There is nothing more liberating than realizing we have the power to control our destiny.
There is nothing more rewarding than recognizing our innate capacity to care for ourselves.
There is nothing more nurturing than remembering we know how to love and be loved by our family and friends.
But, somehow, we get lost along the way. We get lost as we hurry to get to work, are stuck in traffic, are late for an appointment, struggle to meet deadlines, can’t find time to balance cooking, cleaning, exercising, meditating – and we become so burnt out we no longer have the energy to do the things we enjoy. We get caught in a vicious cycle, doing more but feeling less satisfied, less grounded, and less ourselves.
The philosopher Osho reminds us:
"Action comes out of a silent mind—it is the most beautiful thing in the world. Activity comes out of a restless mind—it is the ugliest… Action is moment to moment, spontaneous; activity is loaded with the past. It is not a response to the present moment, rather it is pouring your restlessness, which you have been carrying form the past, into the present. Action is creativity. Activity is very destruction—it destroys you, it destroys others."
We get lost in the activity. Then we lose touch with our creativity, our ability to nourish, and become distant from our inherent calmness. But there is always a way back.
Homecalming’s mission was inspired by a handful of books that explore how to get back to ourselves even as we are pulled in so many directions and overwhelmed by so many responsibilities.
1.The Tao-te Ching, By Lao-Tzu
This is the OG book of wisdom for a mindful life. Written over 2,000 years ago (!), this classic Chinese text is recommended by successful authors, entrepreneurs, artists, actors, and even the pro-surfer Laird Hamilton.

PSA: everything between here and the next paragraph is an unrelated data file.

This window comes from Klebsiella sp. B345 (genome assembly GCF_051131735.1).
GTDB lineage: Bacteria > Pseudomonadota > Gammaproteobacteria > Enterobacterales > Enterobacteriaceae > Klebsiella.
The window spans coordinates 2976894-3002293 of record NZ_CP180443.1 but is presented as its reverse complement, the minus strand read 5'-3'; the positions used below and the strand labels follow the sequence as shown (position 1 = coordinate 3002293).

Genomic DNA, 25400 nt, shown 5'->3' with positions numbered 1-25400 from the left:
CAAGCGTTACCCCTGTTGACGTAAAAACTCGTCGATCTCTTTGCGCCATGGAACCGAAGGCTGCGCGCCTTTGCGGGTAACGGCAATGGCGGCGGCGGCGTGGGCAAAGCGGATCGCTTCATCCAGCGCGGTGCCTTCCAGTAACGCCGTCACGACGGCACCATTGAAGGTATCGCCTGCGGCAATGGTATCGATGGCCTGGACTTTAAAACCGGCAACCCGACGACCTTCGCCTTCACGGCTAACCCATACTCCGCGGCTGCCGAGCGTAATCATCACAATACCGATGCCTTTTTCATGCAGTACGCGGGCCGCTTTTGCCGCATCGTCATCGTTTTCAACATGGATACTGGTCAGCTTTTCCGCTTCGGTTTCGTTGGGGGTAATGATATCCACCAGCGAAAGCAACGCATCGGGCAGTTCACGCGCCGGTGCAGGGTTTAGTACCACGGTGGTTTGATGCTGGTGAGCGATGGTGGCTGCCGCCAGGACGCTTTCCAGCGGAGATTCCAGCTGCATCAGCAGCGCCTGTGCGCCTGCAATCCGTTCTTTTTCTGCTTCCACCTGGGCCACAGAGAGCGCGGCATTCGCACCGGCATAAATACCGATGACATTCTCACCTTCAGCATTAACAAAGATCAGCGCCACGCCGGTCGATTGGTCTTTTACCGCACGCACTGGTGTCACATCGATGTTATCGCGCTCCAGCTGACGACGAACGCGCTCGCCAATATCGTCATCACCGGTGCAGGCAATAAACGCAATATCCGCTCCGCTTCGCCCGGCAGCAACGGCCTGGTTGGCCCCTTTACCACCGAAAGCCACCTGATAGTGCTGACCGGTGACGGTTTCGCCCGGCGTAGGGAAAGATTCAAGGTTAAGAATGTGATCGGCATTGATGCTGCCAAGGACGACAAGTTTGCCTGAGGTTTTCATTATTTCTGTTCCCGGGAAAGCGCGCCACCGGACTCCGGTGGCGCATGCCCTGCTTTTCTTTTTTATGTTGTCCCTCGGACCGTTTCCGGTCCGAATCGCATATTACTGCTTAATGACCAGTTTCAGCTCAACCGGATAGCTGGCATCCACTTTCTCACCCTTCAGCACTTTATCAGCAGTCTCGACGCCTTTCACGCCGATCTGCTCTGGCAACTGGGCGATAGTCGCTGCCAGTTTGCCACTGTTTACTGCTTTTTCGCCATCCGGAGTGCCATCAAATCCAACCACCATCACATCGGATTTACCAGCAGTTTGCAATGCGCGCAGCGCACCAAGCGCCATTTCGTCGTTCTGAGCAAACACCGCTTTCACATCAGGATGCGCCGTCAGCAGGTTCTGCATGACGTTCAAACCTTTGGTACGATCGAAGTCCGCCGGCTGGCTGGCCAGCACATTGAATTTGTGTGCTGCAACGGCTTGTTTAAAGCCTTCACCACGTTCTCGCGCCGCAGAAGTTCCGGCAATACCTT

2. Essentialism: The Disciplined Pursuit of Less, Greg McKeown
Greg McKeown asks: Have you ever found yourself stretched too thin? It's hard to find someone who would answer no to that question. Our busy brains struggle to differentiate meaningful choices from choices that drain our energy, but McKeown’s sharp insights show us another path.
3. Digital Minimalism, Cal Newport
It's not just our physical space that would benefit from less clutter: every time we check our phones, open our laptops, turn on our televisions and tablets, we get drawn into distraction. We can’t avoid using these devices, but Cal Newport has some useful and effective strategies on how to feel more in charge of our digital worlds.
4. Tidying Up with Marie Kondo, Marie Kondo
Maybe you’ve seen Marie Kondo’s Netflix special, where she uses the principle of “tidying up” in order to make space for a more joyful life. Her wonderful book on the topic provides an accessible guide to change basic habits that will have a huge impact on your well-being.
5. Radical Acceptance: Embracing Your Life With the Heart of a Buddha, Tara Brach
How can we move towards the “silent mind” that Osho says is fertile ground for creativity?
Meditation teacher and psychologist Tara Brach uses a combination of Buddhist philosophy and mindfulness techniques to provide ideas and daily practices that encourage emotional balance and presence.